By Dr. Rob Barbour
- Will local health issues affect employee productivity?
- How do we know if a company’s investment in local clinics and health programs is helping? How do we ensure these investments have the greatest impact?
- How do we know if a mine or other industry is affecting health in the nearby community? If there are claims that people or animals suffered harm, how can that be either verified or disproved?
To help answer these questions, more and more companies are conducting a Health Impact Assessment (HIA) before building a mine or plant in a community.
A Health Impact Assessment begins with a systematic assessment of the current health status of the community, measuring any existing health risks or trends. Then it reviews the potential positive and negative health effects of the new project, using both quantitative and qualitative evidence. Finally, by analyzing the data, we can develop plans to protect and improve community health. The ultimate goal is to identify risks and eliminate or mitigate any negative impacts.
Companies have long taken a strong interest in employee health and wellness because it’s a productivity factor. Today, however, the view is much broader. Community health is seen as part of the overall social responsibility of mining operations. It is a natural extension because employees usually live in the local community and will be directly affected by local health issues.
Barrick Gold adopts HIA approach
Barrick Gold is taking a leadership role in adopting and promoting the use of Health Impact Assessments. This approach is now incorporated into systems for the development of a new mine. Currently, all mines in Tanzania are undergoing a comprehensive health assessment.
Barrick Gold employs independent consultants with specialized expertise to manage the process, and uses cross-functional teams within the company (Human Resources, Community Relations and Health staff) to conduct the work. We may also involve multiple external partners for research, including health authorities, research institutions and community groups.
The process may involve these steps:
- Gather local health data (e.g. disease prevalence)
- Conduct internet searches and research papers
- Interview key stakeholders in local communities
- Inspect existing health facilities and hospitals
- Conduct biological sampling (e.g. existing heavy metals in soils)
- Conduct vector studies (e.g. mosquito counts for malaria control)
- Gather other indicators such as population nutritional status
This information provides a picture of the current health status in the community. It becomes the baseline data for measuring progress. If Barrick builds a health clinic or introduces health programs, we can measure the benefit of these initiatives. If there are health issues in the community or a lack of quality health care, we identify these aspects as potential risks to the future mine operation and its employees. If the current population of 100 will likely grow to more than 1,000 when the mine opens, an assessment will be made whether existing health services will be adequate or more is needed. This analysis helps us plan and allocate resources so that we develop appropriate health service delivery plans with local stakeholders.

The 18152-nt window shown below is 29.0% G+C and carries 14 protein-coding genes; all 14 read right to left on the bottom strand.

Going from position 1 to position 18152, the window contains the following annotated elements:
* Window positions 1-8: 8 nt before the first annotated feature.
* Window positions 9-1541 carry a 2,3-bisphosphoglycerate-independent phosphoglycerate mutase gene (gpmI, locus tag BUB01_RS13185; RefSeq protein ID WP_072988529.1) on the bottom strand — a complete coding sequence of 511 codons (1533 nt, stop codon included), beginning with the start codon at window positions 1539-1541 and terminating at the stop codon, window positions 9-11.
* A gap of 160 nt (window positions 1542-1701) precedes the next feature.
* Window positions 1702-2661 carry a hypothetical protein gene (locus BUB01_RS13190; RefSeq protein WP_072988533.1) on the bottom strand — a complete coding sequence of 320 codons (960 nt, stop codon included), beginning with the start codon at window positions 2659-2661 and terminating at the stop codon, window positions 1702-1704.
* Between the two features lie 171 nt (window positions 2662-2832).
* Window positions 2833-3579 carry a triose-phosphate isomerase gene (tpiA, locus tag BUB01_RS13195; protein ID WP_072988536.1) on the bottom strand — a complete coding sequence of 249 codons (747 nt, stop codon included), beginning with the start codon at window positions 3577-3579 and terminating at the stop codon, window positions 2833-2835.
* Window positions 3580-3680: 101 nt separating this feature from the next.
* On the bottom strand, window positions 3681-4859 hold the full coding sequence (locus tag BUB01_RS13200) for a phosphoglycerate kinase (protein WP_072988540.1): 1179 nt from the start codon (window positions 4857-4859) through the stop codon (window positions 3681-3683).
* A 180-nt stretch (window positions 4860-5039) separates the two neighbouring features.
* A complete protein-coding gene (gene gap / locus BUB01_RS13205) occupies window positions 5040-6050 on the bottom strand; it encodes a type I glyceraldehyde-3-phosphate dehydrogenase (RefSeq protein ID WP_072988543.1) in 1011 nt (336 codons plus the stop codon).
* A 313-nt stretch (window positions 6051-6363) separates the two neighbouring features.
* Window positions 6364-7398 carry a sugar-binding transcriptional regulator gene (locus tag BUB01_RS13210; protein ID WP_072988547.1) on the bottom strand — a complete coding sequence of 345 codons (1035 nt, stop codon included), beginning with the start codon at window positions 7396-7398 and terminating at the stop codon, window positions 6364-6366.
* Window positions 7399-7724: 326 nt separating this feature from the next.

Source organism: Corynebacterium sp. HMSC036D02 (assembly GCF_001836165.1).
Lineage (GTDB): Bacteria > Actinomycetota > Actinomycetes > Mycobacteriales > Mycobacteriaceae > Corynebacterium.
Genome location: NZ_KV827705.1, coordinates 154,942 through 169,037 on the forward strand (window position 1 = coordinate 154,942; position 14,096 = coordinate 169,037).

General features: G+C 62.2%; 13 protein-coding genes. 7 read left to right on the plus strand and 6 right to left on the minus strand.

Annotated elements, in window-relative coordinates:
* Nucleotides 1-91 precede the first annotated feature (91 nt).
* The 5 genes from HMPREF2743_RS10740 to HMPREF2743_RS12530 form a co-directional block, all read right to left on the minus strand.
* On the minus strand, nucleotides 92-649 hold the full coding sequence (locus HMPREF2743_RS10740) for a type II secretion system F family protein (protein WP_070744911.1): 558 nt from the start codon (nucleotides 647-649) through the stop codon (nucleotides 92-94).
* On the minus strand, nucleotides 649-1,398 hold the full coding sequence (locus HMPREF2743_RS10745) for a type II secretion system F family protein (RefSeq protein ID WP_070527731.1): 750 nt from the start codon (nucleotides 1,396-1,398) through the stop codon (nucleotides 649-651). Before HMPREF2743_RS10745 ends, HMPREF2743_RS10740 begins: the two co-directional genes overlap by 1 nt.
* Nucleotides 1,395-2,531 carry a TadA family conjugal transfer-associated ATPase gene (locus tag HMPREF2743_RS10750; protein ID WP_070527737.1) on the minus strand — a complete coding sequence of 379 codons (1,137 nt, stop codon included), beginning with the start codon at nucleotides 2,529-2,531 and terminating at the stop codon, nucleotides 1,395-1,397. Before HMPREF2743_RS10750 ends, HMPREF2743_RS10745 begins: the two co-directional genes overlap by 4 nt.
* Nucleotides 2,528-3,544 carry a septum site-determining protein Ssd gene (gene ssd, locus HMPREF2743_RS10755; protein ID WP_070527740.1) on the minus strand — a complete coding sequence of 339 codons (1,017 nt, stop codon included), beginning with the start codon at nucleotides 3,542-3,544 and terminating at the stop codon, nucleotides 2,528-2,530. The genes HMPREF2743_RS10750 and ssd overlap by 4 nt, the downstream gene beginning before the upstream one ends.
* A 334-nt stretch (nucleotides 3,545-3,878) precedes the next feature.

Risk and accountability
The HIA process is also a proactive approach to risk management. With scientific baseline information about existing health issues, disease patterns, soil contamination, water quality levels, and other conditions, the company can demonstrate how its community investments improve health or the environment. The data can also serve in refuting false damage claims by groups or individuals, contributing to greater accountability. Above all, these assessments will allow the company’s health experts to accurately measure the impact of health programs and investments over the life of a mining operation.
Women’s health in Pakistan
In 2009, Barrick Gold conducted a HIA at the Reko Diq project in Pakistan to obtain baseline data on community health issues and needs. The assessment identified the immediate need to address poor access to health services for women, due to a lack of female staff and cultural constraints. This led to the creation of a training program for female health workers with expertise in reproductive health.
Benefits of Health Impact Assessments
- Maximize potential positive health impacts a mine can bring to the community.
- Minimize potential unintended negative community health impacts through changes to the project.
- Identify existing community health problems.
- Provide a process to engage with the community, health and social services to help alleviate these problems.
- Negotiate the responsibility of the mine versus local government and health services.
- Provide an evidence-informed basis for planning and funding community health projects that serve greatest needs.
To promote the practice throughout the mining industry, Barrick Gold helped to draft a Good Practice guide for the International Council on Mining and Metals (ICMM).
The document can be downloaded at www.icmm.com/hia